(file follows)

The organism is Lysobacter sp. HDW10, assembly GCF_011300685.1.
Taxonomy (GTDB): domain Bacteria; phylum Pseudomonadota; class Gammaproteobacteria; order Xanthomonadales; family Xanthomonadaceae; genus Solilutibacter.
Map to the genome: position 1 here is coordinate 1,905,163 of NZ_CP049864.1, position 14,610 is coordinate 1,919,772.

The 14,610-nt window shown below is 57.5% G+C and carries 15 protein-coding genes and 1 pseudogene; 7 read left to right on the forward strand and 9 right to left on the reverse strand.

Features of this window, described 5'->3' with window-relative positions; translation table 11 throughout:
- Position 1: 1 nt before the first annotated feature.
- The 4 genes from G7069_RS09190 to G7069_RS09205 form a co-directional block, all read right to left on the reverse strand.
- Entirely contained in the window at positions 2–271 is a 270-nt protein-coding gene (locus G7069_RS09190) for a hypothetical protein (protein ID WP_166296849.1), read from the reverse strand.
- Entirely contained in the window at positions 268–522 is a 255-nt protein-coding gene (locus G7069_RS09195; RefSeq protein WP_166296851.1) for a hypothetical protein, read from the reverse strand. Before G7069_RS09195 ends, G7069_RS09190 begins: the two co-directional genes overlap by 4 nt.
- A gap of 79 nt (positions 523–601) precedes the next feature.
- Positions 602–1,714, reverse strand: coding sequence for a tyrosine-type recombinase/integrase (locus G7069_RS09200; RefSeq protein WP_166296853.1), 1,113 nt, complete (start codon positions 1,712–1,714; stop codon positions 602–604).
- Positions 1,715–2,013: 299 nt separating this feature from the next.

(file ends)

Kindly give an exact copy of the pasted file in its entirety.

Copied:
The organism is Lysobacter sp. HDW10, assembly GCF_011300685.1.
Taxonomy (GTDB): domain Bacteria; phylum Pseudomonadota; class Gammaproteobacteria; order Xanthomonadales; family Xanthomonadaceae; genus Solilutibacter.
Map to the genome: position 1 here is coordinate 1,905,163 of NZ_CP049864.1, position 14,610 is coordinate 1,919,772.

The 14,610-nt window shown below is 57.5% G+C and carries 15 protein-coding genes and 1 pseudogene; 7 read left to right on the forward strand and 9 right to left on the reverse strand.

Features of this window, described 5'->3' with window-relative positions; translation table 11 throughout:
- Position 1: 1 nt before the first annotated feature.
- The 4 genes from G7069_RS09190 to G7069_RS09205 form a co-directional block, all read right to left on the reverse strand.
- Entirely contained in the window at positions 2–271 is a 270-nt protein-coding gene (locus G7069_RS09190) for a hypothetical protein (protein ID WP_166296849.1), read from the reverse strand.
- Entirely contained in the window at positions 268–522 is a 255-nt protein-coding gene (locus G7069_RS09195; RefSeq protein WP_166296851.1) for a hypothetical protein, read from the reverse strand. Before G7069_RS09195 ends, G7069_RS09190 begins: the two co-directional genes overlap by 4 nt.
- A gap of 79 nt (positions 523–601) precedes the next feature.
- Positions 602–1,714, reverse strand: coding sequence for a tyrosine-type recombinase/integrase (locus G7069_RS09200; RefSeq protein WP_166296853.1), 1,113 nt, complete (start codon positions 1,712–1,714; stop codon positions 602–604).
- Positions 1,715–2,013: 299 nt separating this feature from the next.